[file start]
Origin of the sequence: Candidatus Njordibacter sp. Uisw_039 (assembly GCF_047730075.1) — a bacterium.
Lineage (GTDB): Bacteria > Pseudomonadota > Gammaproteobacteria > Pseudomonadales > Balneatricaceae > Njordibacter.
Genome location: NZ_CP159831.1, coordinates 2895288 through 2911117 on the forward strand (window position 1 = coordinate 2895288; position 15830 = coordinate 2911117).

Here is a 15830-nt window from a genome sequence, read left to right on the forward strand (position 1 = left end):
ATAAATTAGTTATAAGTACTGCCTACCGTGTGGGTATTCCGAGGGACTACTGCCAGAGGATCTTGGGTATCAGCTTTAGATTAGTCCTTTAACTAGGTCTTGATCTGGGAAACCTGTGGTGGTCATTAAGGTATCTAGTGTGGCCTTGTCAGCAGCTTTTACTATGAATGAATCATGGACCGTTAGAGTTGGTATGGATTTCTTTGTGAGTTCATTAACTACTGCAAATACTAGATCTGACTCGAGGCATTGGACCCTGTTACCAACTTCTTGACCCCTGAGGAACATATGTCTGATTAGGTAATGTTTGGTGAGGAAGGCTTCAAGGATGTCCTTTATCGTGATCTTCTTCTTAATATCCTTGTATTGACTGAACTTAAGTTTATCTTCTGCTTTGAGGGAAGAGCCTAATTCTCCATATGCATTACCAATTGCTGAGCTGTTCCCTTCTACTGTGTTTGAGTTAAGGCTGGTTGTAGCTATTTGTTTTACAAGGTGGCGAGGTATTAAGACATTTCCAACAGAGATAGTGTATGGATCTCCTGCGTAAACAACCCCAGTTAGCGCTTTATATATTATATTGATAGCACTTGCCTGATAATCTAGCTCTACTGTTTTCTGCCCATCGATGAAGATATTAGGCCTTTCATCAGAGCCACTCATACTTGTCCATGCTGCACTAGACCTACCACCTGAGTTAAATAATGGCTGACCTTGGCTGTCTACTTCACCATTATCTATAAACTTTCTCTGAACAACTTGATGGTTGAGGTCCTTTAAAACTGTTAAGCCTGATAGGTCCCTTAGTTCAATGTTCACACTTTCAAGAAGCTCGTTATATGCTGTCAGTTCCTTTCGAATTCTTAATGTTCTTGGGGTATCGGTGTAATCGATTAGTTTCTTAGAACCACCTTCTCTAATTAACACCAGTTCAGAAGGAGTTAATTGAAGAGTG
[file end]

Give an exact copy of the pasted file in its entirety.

Origin of the sequence: Candidatus Njordibacter sp. Uisw_039 (assembly GCF_047730075.1) — a bacterium.
Lineage (GTDB): Bacteria > Pseudomonadota > Gammaproteobacteria > Pseudomonadales > Balneatricaceae > Njordibacter.
Genome location: NZ_CP159831.1, coordinates 2895288 through 2911117 on the forward strand (window position 1 = coordinate 2895288; position 15830 = coordinate 2911117).

Here is a 15830-nt window from a genome sequence, read left to right on the forward strand (position 1 = left end):
ATAAATTAGTTATAAGTACTGCCTACCGTGTGGGTATTCCGAGGGACTACTGCCAGAGGATCTTGGGTATCAGCTTTAGATTAGTCCTTTAACTAGGTCTTGATCTGGGAAACCTGTGGTGGTCATTAAGGTATCTAGTGTGGCCTTGTCAGCAGCTTTTACTATGAATGAATCATGGACCGTTAGAGTTGGTATGGATTTCTTTGTGAGTTCATTAACTACTGCAAATACTAGATCTGACTCGAGGCATTGGACCCTGTTACCAACTTCTTGACCCCTGAGGAACATATGTCTGATTAGGTAATGTTTGGTGAGGAAGGCTTCAAGGATGTCCTTTATCGTGATCTTCTTCTTAATATCCTTGTATTGACTGAACTTAAGTTTATCTTCTGCTTTGAGGGAAGAGCCTAATTCTCCATATGCATTACCAATTGCTGAGCTGTTCCCTTCTACTGTGTTTGAGTTAAGGCTGGTTGTAGCTATTTGTTTTACAAGGTGGCGAGGTATTAAGACATTTCCAACAGAGATAGTGTATGGATCTCCTGCGTAAACAACCCCAGTTAGCGCTTTATATATTATATTGATAGCACTTGCCTGATAATCTAGCTCTACTGTTTTCTGCCCATCGATGAAGATATTAGGCCTTTCATCAGAGCCACTCATACTTGTCCATGCTGCACTAGACCTACCACCTGAGTTAAATAATGGCTGACCTTGGCTGTCTACTTCACCATTATCTATAAACTTTCTCTGAACAACTTGATGGTTGAGGTCCTTTAAAACTGTTAAGCCTGATAGGTCCCTTAGTTCAATGTTCACACTTTCAAGAAGCTCGTTATATGCTGTCAGTTCCTTTCGAATTCTTAATGTTCTTGGGGTATCGGTGTAATCGATTAGTTTCTTAGAACCACCTTCTCTAATTAACACCAGTTCAGAAGGAGTTAATTGAAGAGTG